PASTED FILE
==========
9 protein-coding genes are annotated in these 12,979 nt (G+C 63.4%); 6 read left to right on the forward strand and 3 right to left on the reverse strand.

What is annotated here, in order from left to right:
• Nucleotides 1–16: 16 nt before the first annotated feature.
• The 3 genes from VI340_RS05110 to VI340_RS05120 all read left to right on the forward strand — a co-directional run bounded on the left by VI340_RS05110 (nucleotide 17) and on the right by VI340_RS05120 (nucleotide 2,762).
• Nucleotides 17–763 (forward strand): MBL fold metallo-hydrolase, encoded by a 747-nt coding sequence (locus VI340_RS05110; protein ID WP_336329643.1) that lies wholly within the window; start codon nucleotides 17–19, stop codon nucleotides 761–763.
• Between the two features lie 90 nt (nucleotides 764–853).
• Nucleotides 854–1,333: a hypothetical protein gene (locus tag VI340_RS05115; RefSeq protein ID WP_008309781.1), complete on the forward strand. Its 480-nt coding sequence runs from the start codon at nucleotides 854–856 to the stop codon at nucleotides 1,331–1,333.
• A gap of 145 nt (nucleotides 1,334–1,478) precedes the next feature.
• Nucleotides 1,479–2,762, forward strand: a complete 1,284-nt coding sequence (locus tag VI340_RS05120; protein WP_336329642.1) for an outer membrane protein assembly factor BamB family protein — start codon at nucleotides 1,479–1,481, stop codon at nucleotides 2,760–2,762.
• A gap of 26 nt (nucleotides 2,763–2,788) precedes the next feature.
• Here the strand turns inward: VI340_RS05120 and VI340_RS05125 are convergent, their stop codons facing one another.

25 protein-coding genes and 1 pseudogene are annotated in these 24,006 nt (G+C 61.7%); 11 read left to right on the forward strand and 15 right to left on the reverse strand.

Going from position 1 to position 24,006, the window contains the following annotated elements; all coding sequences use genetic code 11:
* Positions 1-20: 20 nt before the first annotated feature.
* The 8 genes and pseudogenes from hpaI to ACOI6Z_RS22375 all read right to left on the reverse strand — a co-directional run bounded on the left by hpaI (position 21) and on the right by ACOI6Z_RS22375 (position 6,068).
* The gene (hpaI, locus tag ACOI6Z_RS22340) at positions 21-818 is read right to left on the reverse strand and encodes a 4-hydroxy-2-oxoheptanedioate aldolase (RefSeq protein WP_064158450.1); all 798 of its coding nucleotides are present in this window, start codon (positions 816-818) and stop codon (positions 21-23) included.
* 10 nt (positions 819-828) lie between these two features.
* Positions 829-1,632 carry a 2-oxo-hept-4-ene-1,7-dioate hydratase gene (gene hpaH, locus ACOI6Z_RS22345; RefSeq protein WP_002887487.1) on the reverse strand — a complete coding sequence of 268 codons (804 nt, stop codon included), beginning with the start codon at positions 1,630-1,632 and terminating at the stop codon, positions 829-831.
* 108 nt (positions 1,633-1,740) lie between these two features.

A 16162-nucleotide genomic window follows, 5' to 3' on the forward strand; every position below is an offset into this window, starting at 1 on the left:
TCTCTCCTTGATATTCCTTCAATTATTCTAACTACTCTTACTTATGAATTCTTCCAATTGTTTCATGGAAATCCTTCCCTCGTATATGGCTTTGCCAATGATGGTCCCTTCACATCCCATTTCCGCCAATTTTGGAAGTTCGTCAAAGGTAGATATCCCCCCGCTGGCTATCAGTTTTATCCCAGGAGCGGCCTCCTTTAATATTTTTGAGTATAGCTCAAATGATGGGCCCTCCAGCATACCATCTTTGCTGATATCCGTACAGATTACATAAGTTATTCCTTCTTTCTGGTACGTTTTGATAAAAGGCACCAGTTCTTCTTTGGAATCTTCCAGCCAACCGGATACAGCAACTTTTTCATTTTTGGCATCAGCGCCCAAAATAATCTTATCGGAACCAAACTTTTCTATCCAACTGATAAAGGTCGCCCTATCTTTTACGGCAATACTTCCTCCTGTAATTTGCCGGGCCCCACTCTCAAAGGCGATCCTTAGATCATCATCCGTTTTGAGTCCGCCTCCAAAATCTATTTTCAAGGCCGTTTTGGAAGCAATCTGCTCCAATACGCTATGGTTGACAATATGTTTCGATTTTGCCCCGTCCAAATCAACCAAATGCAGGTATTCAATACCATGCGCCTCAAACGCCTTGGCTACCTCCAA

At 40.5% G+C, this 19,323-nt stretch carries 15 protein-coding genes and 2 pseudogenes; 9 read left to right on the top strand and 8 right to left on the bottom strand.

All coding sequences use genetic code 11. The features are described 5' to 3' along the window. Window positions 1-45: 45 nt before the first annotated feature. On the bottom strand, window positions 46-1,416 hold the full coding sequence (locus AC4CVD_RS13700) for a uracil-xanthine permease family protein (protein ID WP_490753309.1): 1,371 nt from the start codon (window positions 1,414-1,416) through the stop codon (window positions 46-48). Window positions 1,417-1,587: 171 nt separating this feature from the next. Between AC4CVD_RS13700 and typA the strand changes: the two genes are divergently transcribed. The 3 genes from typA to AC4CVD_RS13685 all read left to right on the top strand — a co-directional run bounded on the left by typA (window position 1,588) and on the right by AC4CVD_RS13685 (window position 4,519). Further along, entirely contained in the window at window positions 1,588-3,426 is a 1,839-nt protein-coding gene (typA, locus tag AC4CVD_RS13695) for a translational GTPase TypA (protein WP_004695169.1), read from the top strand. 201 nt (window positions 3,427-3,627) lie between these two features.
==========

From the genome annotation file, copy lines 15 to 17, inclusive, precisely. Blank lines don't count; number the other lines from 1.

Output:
* The 8 genes and pseudogenes from hpaI to ACOI6Z_RS22375 all read right to left on the reverse strand — a co-directional run bounded on the left by hpaI (position 21) and on the right by ACOI6Z_RS22375 (position 6,068).
* The gene (hpaI, locus tag ACOI6Z_RS22340) at positions 21-818 is read right to left on the reverse strand and encodes a 4-hydroxy-2-oxoheptanedioate aldolase (RefSeq protein WP_064158450.1); all 798 of its coding nucleotides are present in this window, start codon (positions 816-818) and stop codon (positions 21-23) included.
* 10 nt (positions 819-828) lie between these two features.